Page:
A 65-year-old man is about to retire as caretaker of three uninhabited Scottish islands.
Grandfather of three Jonathan Grant tends to the islands of Mingulay, Pabbay and Berneray, south of Barra, after taking up a job as a forest ranger over a decade ago.
The Glasgow native took the job from the National Trust of Scotland in 2010, having moved to the Outer Hebrides 20 years ago.
He now plans to retire in October and hopes that a younger person, who loves the islands as much as he does, will take up his forester’s job.
“A younger person living on the island could experience what I experienced,” said Grant.
Jonathan Grant, 65, (pictured) retires as a forest ranger after 13 years
The island of Mingulay (pictured) was abandoned in 1912 by the Gaelic-speaking inhabitants
The towering cliffs of Minguay (pictured) are known as a rich habitat for birds
Barra Head Lighthouse (pictured) on Berneray Island has been in operation since 1833
The uninhabited islands are known for their dramatic landscapes and rich natural ecosystems
The three islands are located in the Outer Hebrides off the west coast of Scotland
The three deserted islands are part of the Bishop’s Isles archipelago, which is located about 20 km south of Barra.
The islands that lie at the southern tip of the Outer Hebrides are known for their dramatic landscapes, beautiful beaches and rich ecosystems.
“There are seabirds nesting on the cliffs, the wildlife is incredible,” said Grant. ‘There are sandy beaches and seals and basking sharks.
All three islands were abandoned by their Gaelic speaking inhabitants, due to the harshness of everyday life they brought with them.
Mr Grant first moved to the Isle of Barra in the Outer Hebrides to work as a builder.
‘I was born in Glasgow and went to school there. After leaving school, I didn’t want to live in a city,” he said.
‘I moved to Barra because I had family and friends there and got a job as a contractor.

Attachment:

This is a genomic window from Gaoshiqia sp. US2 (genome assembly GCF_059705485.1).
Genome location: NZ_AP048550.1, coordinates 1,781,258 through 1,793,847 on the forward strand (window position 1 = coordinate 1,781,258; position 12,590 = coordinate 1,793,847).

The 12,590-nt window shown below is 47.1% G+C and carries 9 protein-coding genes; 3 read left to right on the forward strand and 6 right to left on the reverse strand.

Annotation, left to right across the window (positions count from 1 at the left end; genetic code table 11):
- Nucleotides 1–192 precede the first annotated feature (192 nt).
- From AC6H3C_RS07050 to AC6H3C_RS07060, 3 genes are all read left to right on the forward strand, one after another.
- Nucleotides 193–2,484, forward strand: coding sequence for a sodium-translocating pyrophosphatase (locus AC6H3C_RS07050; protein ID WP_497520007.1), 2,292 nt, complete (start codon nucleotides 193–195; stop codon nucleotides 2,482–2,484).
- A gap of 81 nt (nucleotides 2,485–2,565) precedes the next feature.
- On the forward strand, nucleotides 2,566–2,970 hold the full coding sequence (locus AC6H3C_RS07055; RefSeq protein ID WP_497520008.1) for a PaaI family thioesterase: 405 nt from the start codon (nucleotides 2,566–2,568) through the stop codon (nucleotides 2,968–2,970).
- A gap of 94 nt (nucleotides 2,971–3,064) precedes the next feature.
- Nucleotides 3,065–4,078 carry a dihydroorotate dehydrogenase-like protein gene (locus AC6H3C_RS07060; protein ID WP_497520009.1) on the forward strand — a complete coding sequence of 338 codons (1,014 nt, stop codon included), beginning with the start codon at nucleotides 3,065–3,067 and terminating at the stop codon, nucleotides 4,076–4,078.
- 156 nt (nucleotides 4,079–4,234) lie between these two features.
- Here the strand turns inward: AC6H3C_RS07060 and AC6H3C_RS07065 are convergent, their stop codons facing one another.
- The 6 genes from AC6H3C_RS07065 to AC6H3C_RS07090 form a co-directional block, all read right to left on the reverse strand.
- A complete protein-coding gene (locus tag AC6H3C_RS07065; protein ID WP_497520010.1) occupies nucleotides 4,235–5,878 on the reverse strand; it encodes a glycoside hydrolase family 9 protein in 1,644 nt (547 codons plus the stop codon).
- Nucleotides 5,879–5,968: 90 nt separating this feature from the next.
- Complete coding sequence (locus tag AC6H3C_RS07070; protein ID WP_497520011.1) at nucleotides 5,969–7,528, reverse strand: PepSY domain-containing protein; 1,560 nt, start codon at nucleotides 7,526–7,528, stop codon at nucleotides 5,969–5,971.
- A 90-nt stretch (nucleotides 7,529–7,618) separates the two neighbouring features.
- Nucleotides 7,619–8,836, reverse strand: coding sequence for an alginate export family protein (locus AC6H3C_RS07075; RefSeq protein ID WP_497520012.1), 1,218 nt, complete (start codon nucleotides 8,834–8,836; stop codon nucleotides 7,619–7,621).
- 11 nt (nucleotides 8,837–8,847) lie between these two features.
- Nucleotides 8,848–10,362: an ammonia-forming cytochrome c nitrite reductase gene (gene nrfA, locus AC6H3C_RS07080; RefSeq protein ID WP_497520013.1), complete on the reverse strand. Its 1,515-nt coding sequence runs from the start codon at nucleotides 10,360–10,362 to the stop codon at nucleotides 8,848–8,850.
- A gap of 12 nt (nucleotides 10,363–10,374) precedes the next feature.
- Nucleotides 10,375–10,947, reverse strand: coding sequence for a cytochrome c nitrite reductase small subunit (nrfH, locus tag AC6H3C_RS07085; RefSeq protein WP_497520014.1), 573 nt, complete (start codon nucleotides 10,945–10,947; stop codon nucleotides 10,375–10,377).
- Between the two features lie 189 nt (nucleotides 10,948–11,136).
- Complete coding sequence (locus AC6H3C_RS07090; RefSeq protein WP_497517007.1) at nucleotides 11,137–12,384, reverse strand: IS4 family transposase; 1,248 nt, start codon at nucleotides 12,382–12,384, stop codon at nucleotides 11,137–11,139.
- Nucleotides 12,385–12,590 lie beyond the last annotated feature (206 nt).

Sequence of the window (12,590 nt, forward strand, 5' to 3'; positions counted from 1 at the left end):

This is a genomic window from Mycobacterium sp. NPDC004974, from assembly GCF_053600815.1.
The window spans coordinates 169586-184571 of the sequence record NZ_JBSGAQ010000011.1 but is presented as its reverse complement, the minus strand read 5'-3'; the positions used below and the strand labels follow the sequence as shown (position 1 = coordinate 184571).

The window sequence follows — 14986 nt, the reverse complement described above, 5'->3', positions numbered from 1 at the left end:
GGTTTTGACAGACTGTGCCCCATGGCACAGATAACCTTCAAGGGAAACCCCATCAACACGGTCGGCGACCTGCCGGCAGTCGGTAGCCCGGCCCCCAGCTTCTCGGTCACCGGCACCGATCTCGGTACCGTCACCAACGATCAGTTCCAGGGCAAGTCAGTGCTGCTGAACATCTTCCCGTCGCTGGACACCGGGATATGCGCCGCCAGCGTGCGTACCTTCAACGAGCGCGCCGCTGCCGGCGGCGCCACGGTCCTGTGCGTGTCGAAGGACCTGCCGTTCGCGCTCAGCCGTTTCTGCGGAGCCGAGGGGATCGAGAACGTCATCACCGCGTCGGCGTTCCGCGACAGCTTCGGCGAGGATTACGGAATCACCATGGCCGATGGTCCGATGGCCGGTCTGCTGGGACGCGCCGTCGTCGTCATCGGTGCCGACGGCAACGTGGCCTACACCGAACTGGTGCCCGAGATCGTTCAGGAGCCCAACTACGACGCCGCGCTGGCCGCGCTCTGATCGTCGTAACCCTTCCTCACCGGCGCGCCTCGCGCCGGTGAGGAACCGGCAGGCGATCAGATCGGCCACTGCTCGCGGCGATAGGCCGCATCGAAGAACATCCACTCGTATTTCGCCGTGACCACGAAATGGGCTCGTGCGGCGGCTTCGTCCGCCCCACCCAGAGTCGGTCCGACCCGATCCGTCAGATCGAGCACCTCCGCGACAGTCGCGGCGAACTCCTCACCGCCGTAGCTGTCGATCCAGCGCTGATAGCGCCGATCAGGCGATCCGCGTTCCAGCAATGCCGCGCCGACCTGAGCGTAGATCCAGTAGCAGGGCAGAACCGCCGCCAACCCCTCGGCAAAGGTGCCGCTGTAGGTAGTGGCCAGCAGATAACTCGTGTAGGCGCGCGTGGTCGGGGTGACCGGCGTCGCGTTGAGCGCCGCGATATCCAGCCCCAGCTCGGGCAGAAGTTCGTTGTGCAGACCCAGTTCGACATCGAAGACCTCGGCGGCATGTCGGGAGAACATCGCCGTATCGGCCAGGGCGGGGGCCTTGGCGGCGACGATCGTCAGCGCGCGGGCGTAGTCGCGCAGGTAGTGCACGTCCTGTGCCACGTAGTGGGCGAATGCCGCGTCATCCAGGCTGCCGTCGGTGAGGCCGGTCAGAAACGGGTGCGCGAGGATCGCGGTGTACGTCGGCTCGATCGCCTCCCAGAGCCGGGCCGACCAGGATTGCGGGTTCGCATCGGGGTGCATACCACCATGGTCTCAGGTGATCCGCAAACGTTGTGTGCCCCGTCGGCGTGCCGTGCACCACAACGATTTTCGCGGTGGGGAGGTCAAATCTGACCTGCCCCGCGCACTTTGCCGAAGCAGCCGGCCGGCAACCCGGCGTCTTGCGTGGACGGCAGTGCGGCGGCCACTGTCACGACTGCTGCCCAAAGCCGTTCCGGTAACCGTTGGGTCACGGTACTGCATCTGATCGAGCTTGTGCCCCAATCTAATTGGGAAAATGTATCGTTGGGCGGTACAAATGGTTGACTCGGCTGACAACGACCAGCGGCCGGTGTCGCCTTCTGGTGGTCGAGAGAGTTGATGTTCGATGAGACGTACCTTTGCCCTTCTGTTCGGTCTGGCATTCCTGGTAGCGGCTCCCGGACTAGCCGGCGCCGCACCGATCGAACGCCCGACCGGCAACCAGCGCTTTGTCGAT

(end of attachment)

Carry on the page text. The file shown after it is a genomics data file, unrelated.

The Glasgow-born ranger moved to the Outer Hebridean island of Barra 20 years ago
The ruins of an abandoned village (pictured) remain on Mingulay Island
The forester works six months a year on the uninhabited islands in the summer and earns money in the other winter months as an independent construction worker.
“That has always been my main occupation. I don’t get paid much, but I work for six months, in winter I generally do construction work as a self-employed person.
‘I started as a forest ranger about 20 years ago, before this job came up. Funding ran out, but then I got the NTS job.
Mr Grant said retirement is a gesture of commitment to the future of the islands. “I think it’s unfair to keep the job as I get older,” he said.
‘My first commitment is the welfare of the islands,’ Mr Grant added, saying he ‘will be sad to leave his job’.
Pabbay Island (pictured) was abandoned after the able-bodied men perished in a storm in 1897
The Mingulay school building (pictured) is now used by researchers after being restored in 201
Mingulay (pictured) is known for its rich seal and basking shark ecosystems
“I am a small cog in a large organization and have many colleagues that I unfortunately have to leave,” said the forester.
The grandfather said that his job never took care of family, despite the fact that he often spent more than a week there in a tent.
“Sometimes I’m alone on the island, that’s fine, it suits me,” he added.
‘I have a nice house and a wife on Barra. I only camp for a few weeks each summer,” Mr. Grant said. “I haven’t spent the last 13 years in a tent.”
He noted that he is “never far” from home and has access to “the Internet and satellite communications.”